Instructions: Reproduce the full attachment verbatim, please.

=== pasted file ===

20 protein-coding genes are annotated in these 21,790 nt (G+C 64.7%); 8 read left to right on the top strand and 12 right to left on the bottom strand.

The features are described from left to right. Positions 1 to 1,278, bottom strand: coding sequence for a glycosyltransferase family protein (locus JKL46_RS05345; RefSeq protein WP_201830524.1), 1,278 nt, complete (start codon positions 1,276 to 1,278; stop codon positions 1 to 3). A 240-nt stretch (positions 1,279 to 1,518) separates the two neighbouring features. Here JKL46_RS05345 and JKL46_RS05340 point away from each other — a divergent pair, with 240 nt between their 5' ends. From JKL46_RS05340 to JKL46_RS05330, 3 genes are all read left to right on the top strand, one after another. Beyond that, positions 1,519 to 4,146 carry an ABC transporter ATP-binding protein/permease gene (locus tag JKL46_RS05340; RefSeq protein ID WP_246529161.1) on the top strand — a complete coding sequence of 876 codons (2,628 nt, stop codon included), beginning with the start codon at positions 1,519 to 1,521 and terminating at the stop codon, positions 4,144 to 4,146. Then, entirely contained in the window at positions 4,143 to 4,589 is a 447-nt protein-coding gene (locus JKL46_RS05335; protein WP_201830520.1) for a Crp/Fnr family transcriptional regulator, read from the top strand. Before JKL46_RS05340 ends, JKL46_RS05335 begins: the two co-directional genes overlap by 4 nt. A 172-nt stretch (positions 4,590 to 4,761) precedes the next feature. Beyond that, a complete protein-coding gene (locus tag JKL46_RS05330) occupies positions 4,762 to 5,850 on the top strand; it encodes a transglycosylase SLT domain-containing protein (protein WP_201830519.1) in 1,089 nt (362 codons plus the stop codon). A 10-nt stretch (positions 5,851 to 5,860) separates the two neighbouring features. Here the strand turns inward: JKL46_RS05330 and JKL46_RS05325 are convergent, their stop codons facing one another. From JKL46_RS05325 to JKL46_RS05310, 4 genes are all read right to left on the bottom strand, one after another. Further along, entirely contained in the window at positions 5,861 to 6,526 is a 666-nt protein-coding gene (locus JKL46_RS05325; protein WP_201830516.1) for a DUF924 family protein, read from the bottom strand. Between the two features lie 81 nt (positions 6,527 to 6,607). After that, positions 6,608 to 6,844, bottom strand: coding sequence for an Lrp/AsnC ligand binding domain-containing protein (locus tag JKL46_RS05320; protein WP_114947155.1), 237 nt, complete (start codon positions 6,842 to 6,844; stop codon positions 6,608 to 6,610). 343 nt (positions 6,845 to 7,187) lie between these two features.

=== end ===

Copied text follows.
20 protein-coding genes are annotated in these 21,790 nt (G+C 64.7%); 8 read left to right on the top strand and 12 right to left on the bottom strand.

The features are described from left to right. Positions 1 to 1,278, bottom strand: coding sequence for a glycosyltransferase family protein (locus JKL46_RS05345; RefSeq protein WP_201830524.1), 1,278 nt, complete (start codon positions 1,276 to 1,278; stop codon positions 1 to 3). A 240-nt stretch (positions 1,279 to 1,518) separates the two neighbouring features. Here JKL46_RS05345 and JKL46_RS05340 point away from each other — a divergent pair, with 240 nt between their 5' ends. From JKL46_RS05340 to JKL46_RS05330, 3 genes are all read left to right on the top strand, one after another. Beyond that, positions 1,519 to 4,146 carry an ABC transporter ATP-binding protein/permease gene (locus tag JKL46_RS05340; RefSeq protein ID WP_246529161.1) on the top strand — a complete coding sequence of 876 codons (2,628 nt, stop codon included), beginning with the start codon at positions 1,519 to 1,521 and terminating at the stop codon, positions 4,144 to 4,146. Then, entirely contained in the window at positions 4,143 to 4,589 is a 447-nt protein-coding gene (locus JKL46_RS05335; protein WP_201830520.1) for a Crp/Fnr family transcriptional regulator, read from the top strand. Before JKL46_RS05340 ends, JKL46_RS05335 begins: the two co-directional genes overlap by 4 nt. A 172-nt stretch (positions 4,590 to 4,761) precedes the next feature. Beyond that, a complete protein-coding gene (locus tag JKL46_RS05330) occupies positions 4,762 to 5,850 on the top strand; it encodes a transglycosylase SLT domain-containing protein (protein WP_201830519.1) in 1,089 nt (362 codons plus the stop codon). A 10-nt stretch (positions 5,851 to 5,860) separates the two neighbouring features. Here the strand turns inward: JKL46_RS05330 and JKL46_RS05325 are convergent, their stop codons facing one another. From JKL46_RS05325 to JKL46_RS05310, 4 genes are all read right to left on the bottom strand, one after another. Further along, entirely contained in the window at positions 5,861 to 6,526 is a 666-nt protein-coding gene (locus JKL46_RS05325; protein WP_201830516.1) for a DUF924 family protein, read from the bottom strand. Between the two features lie 81 nt (positions 6,527 to 6,607). After that, positions 6,608 to 6,844, bottom strand: coding sequence for an Lrp/AsnC ligand binding domain-containing protein (locus tag JKL46_RS05320; protein WP_114947155.1), 237 nt, complete (start codon positions 6,842 to 6,844; stop codon positions 6,608 to 6,610). 343 nt (positions 6,845 to 7,187) lie between these two features.